L

    • Ilana DeBare Says:

      Huh — what an interesting idea — the way that our consciousness shifts when we use our voices for other than speech.

      I haven’t thought about this before. I’ve thought a little bit about what it means to speak things out loud in a group setting (such as a religious service) rather than just thinking them to yourself silently. But I haven’t thought about how chanting or singing changes the way we think or how we think about what we are saying.

      Lewis or anyone, want to speak further on this?

      • Lewis Buchner Says:

        Just like how poetry taps into a different part of the brain than (most) prose, singing and chanting open up channels in our body and our brain. There are whole meditation methods based on chanting (think Maharishi’s mantras) where the idea is that a repeated sound of a specific physical vibration effects the vibration of the physical body and the brain as well. There are African drum rhythms that are supposed to be tuned to heal specific organs. And so I think that the chanting that is common in most religions is a vestige of old knowledge about the ability that chanting has to shift consciousness, both on a physical plane (our bodies shift a little) and in our brains (we get shifted out of mundane analytical verbal thinking).

  2. karen tanner Says:

    Ilana,

    I share many of your feelings in relation to my own upcoming Bat Mitzvah. The Holocaust looms over me and I think about my connection to those perished. I am partly doing this in honor of them and feel it is my own statement that I will claim my rights and my place as a Jew.
    The Hebrew does seem overwhelming but I managed to get through the prayers fine.I just worry I won’t remember the beginning of the tune each time. The Haftorah is a bit of a challenge. It definitely is a LOT of work. And for my old brain–I ain’t 13 anymore!

  3. Susie W Says:

    Ilana and Karen,

    Regarding learning all those symbols, words and a whole new alphabet; it’s gotta be the best exercise possible for a mid-life brain. all those new neural pathways being created……

    Susie

    • Ilana DeBare Says:

      I like new neural pathways. But what do I do with the old vestigal ones?

      I was playing Monopoly with Becca when she was home sick this week and realized I can still recite from memory every piece of Monopoly real estate in order, plus the amount each one costs, and how much it costs to put a house on it. E.g. Mediterranean Ave. costs $60, buying a house on it costs $50, if there’s no house on it the rent is just $2…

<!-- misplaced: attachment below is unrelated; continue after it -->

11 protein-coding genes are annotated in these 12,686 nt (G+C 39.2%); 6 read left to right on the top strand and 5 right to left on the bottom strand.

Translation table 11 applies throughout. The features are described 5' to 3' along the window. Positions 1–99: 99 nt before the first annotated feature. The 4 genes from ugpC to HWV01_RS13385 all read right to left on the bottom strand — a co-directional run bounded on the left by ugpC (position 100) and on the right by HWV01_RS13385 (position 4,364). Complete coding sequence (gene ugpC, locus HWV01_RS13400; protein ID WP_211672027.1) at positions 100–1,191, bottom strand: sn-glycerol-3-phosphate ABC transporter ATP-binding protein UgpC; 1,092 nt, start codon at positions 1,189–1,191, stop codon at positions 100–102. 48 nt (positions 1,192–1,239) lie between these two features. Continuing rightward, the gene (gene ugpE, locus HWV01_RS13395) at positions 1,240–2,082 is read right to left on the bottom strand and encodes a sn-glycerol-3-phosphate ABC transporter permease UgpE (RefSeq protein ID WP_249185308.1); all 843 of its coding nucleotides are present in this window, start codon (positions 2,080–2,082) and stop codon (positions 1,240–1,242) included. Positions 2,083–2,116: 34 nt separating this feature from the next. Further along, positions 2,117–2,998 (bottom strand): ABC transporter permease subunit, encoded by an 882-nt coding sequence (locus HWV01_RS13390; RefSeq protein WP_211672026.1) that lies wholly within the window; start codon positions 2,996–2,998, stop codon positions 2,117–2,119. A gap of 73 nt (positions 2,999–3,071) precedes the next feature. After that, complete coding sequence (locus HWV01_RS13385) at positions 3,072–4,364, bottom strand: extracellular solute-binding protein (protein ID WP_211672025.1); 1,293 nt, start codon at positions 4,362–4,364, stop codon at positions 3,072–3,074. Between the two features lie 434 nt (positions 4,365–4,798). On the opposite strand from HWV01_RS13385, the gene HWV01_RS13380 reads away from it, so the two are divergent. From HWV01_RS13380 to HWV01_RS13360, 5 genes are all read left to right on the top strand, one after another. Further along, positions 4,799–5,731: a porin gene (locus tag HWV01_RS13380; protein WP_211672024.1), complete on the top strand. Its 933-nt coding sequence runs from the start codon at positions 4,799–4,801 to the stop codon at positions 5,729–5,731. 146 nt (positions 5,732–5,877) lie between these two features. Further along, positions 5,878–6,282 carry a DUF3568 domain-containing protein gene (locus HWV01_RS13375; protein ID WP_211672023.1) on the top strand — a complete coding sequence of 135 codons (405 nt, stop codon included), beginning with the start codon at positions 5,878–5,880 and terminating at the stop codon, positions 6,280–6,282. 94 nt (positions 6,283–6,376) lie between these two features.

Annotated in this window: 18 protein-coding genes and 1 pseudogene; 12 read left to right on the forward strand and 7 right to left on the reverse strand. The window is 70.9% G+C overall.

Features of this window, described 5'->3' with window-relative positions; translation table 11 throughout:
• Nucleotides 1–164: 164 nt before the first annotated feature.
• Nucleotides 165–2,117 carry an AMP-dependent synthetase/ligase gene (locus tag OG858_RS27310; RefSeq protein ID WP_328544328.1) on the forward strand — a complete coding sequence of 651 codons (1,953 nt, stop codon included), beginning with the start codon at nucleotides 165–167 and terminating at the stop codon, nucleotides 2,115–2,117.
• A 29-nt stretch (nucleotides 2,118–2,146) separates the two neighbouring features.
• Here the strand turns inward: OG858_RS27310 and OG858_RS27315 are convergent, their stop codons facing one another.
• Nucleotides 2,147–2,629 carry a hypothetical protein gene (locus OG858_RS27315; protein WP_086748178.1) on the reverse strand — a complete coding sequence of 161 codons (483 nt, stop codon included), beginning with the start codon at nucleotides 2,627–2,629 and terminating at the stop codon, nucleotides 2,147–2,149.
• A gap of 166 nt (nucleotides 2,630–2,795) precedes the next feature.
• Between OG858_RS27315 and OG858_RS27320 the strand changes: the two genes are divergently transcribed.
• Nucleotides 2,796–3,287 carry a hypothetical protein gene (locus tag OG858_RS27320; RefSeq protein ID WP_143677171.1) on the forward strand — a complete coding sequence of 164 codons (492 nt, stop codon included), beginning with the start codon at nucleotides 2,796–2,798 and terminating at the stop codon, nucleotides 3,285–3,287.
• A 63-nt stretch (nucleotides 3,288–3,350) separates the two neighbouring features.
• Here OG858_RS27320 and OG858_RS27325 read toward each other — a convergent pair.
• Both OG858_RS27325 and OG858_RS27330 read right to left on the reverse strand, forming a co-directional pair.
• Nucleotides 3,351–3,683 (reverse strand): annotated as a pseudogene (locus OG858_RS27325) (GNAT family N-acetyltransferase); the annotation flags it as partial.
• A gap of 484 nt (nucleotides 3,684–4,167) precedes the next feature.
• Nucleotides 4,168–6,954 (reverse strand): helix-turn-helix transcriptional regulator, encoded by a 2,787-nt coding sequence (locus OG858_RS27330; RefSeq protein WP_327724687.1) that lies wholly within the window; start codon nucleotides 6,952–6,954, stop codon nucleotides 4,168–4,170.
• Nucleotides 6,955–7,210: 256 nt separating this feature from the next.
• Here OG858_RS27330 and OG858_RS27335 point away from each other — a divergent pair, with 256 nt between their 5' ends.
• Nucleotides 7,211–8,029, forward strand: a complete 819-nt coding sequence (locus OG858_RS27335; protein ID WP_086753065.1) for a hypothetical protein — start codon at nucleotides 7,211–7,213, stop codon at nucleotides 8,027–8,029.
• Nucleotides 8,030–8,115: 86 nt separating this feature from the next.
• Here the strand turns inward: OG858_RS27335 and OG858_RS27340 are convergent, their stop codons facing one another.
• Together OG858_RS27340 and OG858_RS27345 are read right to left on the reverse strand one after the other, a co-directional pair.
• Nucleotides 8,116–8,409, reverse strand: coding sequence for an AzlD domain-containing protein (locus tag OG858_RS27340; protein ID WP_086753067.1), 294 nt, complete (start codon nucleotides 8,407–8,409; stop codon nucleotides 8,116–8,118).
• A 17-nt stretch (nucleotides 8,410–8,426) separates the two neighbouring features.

I will be on my deathbed at 102 and unable to remember the names of my grandchildren but I will still be able to tell you that New York Avenue comes after Tennessee and costs $180.

      • Susie W Says:

        i think its probably a good idea to take an occasional trip down those old pathways, just to kick the stones out of the way and keep them clear. I have a few of them myself (lots of complete sets of words for old TV theme songs–even “my mother the car”), but I somehow find them helpful. I think the trick is to get the new pathways as well trod, or at least as accessible, as those old ones. I dont know how to do that. I dont think its sheer repetition–some how it has something to do with the suppleness of our receptors.

        Perhaps taking a walk down those vestigial pathways is a way to enhance that suppleness….?

        I like the visual of the monopoly game. I think i could do the whole board too; maybe missing one or two lots. only a general feel for the rent/mortgage.

        It might come in handy on a “jeopardy” appearance.

  4. Knowing Our Own Roots « The Dragon’s Mouth Says:

    […] and is (largely) an account of her preparation for her Bat Mitzvah.  In her most recent entry (“Let the Chanting Begin”) she talks about her preparation with her cantor.  The cantor had her do a dry run on some of […]

  5. Judy Levin Says:

    You know how the Cantor says something personal about each Bar/Bat Mitzvah! I can already hear hers for you and its going to be a “doozy” (sp?)! You are giving her such good fodder to work with. I love how you are fuly embracing this experience, wringing each opportunity to get the most out of it.

  6. Chanting Hub Says:

    Good luck with your chanting practice and putting down those new neural grooves.